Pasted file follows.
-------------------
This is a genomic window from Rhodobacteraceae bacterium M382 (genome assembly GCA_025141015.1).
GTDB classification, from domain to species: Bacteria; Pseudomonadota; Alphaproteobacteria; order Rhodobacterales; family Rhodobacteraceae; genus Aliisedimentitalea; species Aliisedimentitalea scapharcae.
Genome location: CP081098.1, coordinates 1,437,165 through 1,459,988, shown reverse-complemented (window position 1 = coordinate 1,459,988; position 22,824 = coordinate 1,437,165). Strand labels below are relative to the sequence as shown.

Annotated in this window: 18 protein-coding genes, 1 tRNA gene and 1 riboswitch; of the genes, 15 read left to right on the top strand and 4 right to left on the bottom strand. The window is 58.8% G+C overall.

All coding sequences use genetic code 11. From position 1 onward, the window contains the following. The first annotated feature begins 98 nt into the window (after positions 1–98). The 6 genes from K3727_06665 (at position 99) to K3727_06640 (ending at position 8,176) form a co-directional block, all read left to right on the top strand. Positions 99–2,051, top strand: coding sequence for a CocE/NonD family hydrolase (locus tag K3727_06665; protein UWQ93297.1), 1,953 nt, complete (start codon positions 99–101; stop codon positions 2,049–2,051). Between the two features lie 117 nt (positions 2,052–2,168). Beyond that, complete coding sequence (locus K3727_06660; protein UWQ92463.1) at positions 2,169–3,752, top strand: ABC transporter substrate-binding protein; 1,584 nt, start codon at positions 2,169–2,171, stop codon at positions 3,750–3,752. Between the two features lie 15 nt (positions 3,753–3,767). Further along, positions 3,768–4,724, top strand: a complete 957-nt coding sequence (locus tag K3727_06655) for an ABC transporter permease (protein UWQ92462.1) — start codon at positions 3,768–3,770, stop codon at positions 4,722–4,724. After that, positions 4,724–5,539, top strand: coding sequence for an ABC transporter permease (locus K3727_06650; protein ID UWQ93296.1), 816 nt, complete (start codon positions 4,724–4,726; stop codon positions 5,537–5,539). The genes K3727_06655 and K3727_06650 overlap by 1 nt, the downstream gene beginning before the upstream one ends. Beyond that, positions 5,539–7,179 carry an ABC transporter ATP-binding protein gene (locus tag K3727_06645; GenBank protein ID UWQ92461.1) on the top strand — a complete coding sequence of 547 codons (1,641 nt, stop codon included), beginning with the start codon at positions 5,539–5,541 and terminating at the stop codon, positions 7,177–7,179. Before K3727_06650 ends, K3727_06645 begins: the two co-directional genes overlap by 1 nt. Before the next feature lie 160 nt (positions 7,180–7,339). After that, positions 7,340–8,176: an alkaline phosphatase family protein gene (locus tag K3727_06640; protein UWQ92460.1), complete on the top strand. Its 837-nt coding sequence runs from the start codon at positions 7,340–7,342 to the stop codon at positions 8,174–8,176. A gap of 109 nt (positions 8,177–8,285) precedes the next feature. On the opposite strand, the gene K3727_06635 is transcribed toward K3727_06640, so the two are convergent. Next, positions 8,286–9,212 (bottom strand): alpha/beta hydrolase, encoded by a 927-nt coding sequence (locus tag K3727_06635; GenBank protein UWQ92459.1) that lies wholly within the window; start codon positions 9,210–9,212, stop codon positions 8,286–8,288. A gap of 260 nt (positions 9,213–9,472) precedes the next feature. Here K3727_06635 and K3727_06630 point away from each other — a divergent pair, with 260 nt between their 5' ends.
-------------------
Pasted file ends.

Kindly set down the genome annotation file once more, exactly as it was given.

This is a genomic window from Rhodobacteraceae bacterium M382 (genome assembly GCA_025141015.1).
GTDB classification, from domain to species: Bacteria; Pseudomonadota; Alphaproteobacteria; order Rhodobacterales; family Rhodobacteraceae; genus Aliisedimentitalea; species Aliisedimentitalea scapharcae.
Genome location: CP081098.1, coordinates 1,437,165 through 1,459,988, shown reverse-complemented (window position 1 = coordinate 1,459,988; position 22,824 = coordinate 1,437,165). Strand labels below are relative to the sequence as shown.

Annotated in this window: 18 protein-coding genes, 1 tRNA gene and 1 riboswitch; of the genes, 15 read left to right on the top strand and 4 right to left on the bottom strand. The window is 58.8% G+C overall.

All coding sequences use genetic code 11. From position 1 onward, the window contains the following. The first annotated feature begins 98 nt into the window (after positions 1–98). The 6 genes from K3727_06665 (at position 99) to K3727_06640 (ending at position 8,176) form a co-directional block, all read left to right on the top strand. Positions 99–2,051, top strand: coding sequence for a CocE/NonD family hydrolase (locus tag K3727_06665; protein UWQ93297.1), 1,953 nt, complete (start codon positions 99–101; stop codon positions 2,049–2,051). Between the two features lie 117 nt (positions 2,052–2,168). Beyond that, complete coding sequence (locus K3727_06660; protein UWQ92463.1) at positions 2,169–3,752, top strand: ABC transporter substrate-binding protein; 1,584 nt, start codon at positions 2,169–2,171, stop codon at positions 3,750–3,752. Between the two features lie 15 nt (positions 3,753–3,767). Further along, positions 3,768–4,724, top strand: a complete 957-nt coding sequence (locus tag K3727_06655) for an ABC transporter permease (protein UWQ92462.1) — start codon at positions 3,768–3,770, stop codon at positions 4,722–4,724. After that, positions 4,724–5,539, top strand: coding sequence for an ABC transporter permease (locus K3727_06650; protein ID UWQ93296.1), 816 nt, complete (start codon positions 4,724–4,726; stop codon positions 5,537–5,539). The genes K3727_06655 and K3727_06650 overlap by 1 nt, the downstream gene beginning before the upstream one ends. Beyond that, positions 5,539–7,179 carry an ABC transporter ATP-binding protein gene (locus tag K3727_06645; GenBank protein ID UWQ92461.1) on the top strand — a complete coding sequence of 547 codons (1,641 nt, stop codon included), beginning with the start codon at positions 5,539–5,541 and terminating at the stop codon, positions 7,177–7,179. Before K3727_06650 ends, K3727_06645 begins: the two co-directional genes overlap by 1 nt. Before the next feature lie 160 nt (positions 7,180–7,339). After that, positions 7,340–8,176: an alkaline phosphatase family protein gene (locus tag K3727_06640; protein UWQ92460.1), complete on the top strand. Its 837-nt coding sequence runs from the start codon at positions 7,340–7,342 to the stop codon at positions 8,174–8,176. A gap of 109 nt (positions 8,177–8,285) precedes the next feature. On the opposite strand, the gene K3727_06635 is transcribed toward K3727_06640, so the two are convergent. Next, positions 8,286–9,212 (bottom strand): alpha/beta hydrolase, encoded by a 927-nt coding sequence (locus tag K3727_06635; GenBank protein UWQ92459.1) that lies wholly within the window; start codon positions 9,210–9,212, stop codon positions 8,286–8,288. A gap of 260 nt (positions 9,213–9,472) precedes the next feature. Here K3727_06635 and K3727_06630 point away from each other — a divergent pair, with 260 nt between their 5' ends.